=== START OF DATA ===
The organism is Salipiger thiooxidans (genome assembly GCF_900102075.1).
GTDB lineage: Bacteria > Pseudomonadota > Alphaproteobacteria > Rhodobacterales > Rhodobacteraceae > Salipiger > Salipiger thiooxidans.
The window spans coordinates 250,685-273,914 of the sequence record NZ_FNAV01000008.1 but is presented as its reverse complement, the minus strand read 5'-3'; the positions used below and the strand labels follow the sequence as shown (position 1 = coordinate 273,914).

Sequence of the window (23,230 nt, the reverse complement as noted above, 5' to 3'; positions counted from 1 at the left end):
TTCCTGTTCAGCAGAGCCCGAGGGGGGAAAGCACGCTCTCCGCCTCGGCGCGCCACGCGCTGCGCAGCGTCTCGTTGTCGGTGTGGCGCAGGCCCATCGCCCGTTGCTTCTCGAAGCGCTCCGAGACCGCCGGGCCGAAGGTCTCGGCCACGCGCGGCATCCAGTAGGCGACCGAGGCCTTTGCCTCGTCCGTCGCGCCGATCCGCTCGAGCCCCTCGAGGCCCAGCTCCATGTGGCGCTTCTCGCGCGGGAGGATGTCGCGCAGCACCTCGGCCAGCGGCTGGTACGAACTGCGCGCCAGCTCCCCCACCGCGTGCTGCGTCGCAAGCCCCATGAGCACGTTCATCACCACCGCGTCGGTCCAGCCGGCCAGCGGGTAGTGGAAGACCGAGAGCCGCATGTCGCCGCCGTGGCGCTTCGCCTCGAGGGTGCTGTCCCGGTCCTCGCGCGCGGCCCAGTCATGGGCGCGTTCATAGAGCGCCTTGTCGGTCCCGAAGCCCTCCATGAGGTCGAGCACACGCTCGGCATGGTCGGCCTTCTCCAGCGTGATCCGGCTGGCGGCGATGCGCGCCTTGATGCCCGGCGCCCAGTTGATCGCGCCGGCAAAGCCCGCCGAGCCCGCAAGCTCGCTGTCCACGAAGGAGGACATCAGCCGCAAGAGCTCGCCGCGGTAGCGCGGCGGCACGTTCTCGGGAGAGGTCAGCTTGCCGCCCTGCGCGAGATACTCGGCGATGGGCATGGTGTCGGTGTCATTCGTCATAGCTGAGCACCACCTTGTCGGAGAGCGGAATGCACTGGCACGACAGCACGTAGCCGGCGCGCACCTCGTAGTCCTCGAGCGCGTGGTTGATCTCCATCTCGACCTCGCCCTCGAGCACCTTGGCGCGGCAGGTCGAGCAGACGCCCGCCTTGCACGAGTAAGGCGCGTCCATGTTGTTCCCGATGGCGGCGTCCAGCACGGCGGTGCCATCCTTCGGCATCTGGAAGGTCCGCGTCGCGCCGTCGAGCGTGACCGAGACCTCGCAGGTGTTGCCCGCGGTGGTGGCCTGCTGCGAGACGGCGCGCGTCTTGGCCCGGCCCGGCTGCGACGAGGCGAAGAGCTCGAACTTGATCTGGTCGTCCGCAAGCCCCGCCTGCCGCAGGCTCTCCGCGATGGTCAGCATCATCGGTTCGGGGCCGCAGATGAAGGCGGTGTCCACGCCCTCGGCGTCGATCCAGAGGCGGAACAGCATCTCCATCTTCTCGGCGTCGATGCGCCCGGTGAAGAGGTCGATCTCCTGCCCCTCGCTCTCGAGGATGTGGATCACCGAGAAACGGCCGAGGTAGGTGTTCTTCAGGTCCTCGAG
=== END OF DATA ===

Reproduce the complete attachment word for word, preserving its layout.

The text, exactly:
The organism is Salipiger thiooxidans (genome assembly GCF_900102075.1).
GTDB lineage: Bacteria > Pseudomonadota > Alphaproteobacteria > Rhodobacterales > Rhodobacteraceae > Salipiger > Salipiger thiooxidans.
The window spans coordinates 250,685-273,914 of the sequence record NZ_FNAV01000008.1 but is presented as its reverse complement, the minus strand read 5'-3'; the positions used below and the strand labels follow the sequence as shown (position 1 = coordinate 273,914).

Sequence of the window (23,230 nt, the reverse complement as noted above, 5' to 3'; positions counted from 1 at the left end):
TTCCTGTTCAGCAGAGCCCGAGGGGGGAAAGCACGCTCTCCGCCTCGGCGCGCCACGCGCTGCGCAGCGTCTCGTTGTCGGTGTGGCGCAGGCCCATCGCCCGTTGCTTCTCGAAGCGCTCCGAGACCGCCGGGCCGAAGGTCTCGGCCACGCGCGGCATCCAGTAGGCGACCGAGGCCTTTGCCTCGTCCGTCGCGCCGATCCGCTCGAGCCCCTCGAGGCCCAGCTCCATGTGGCGCTTCTCGCGCGGGAGGATGTCGCGCAGCACCTCGGCCAGCGGCTGGTACGAACTGCGCGCCAGCTCCCCCACCGCGTGCTGCGTCGCAAGCCCCATGAGCACGTTCATCACCACCGCGTCGGTCCAGCCGGCCAGCGGGTAGTGGAAGACCGAGAGCCGCATGTCGCCGCCGTGGCGCTTCGCCTCGAGGGTGCTGTCCCGGTCCTCGCGCGCGGCCCAGTCATGGGCGCGTTCATAGAGCGCCTTGTCGGTCCCGAAGCCCTCCATGAGGTCGAGCACACGCTCGGCATGGTCGGCCTTCTCCAGCGTGATCCGGCTGGCGGCGATGCGCGCCTTGATGCCCGGCGCCCAGTTGATCGCGCCGGCAAAGCCCGCCGAGCCCGCAAGCTCGCTGTCCACGAAGGAGGACATCAGCCGCAAGAGCTCGCCGCGGTAGCGCGGCGGCACGTTCTCGGGAGAGGTCAGCTTGCCGCCCTGCGCGAGATACTCGGCGATGGGCATGGTGTCGGTGTCATTCGTCATAGCTGAGCACCACCTTGTCGGAGAGCGGAATGCACTGGCACGACAGCACGTAGCCGGCGCGCACCTCGTAGTCCTCGAGCGCGTGGTTGATCTCCATCTCGACCTCGCCCTCGAGCACCTTGGCGCGGCAGGTCGAGCAGACGCCCGCCTTGCACGAGTAAGGCGCGTCCATGTTGTTCCCGATGGCGGCGTCCAGCACGGCGGTGCCATCCTTCGGCATCTGGAAGGTCCGCGTCGCGCCGTCGAGCGTGACCGAGACCTCGCAGGTGTTGCCCGCGGTGGTGGCCTGCTGCGAGACGGCGCGCGTCTTGGCCCGGCCCGGCTGCGACGAGGCGAAGAGCTCGAACTTGATCTGGTCGTCCGCAAGCCCCGCCTGCCGCAGGCTCTCCGCGATGGTCAGCATCATCGGTTCGGGGCCGCAGATGAAGGCGGTGTCCACGCCCTCGGCGTCGATCCAGAGGCGGAACAGCATCTCCATCTTCTCGGCGTCGATGCGCCCGGTGAAGAGGTCGATCTCCTGCCCCTCGCTCTCGAGGATGTGGATCACCGAGAAACGGCCGAGGTAGGTGTTCTTCAGGTCCTCGAG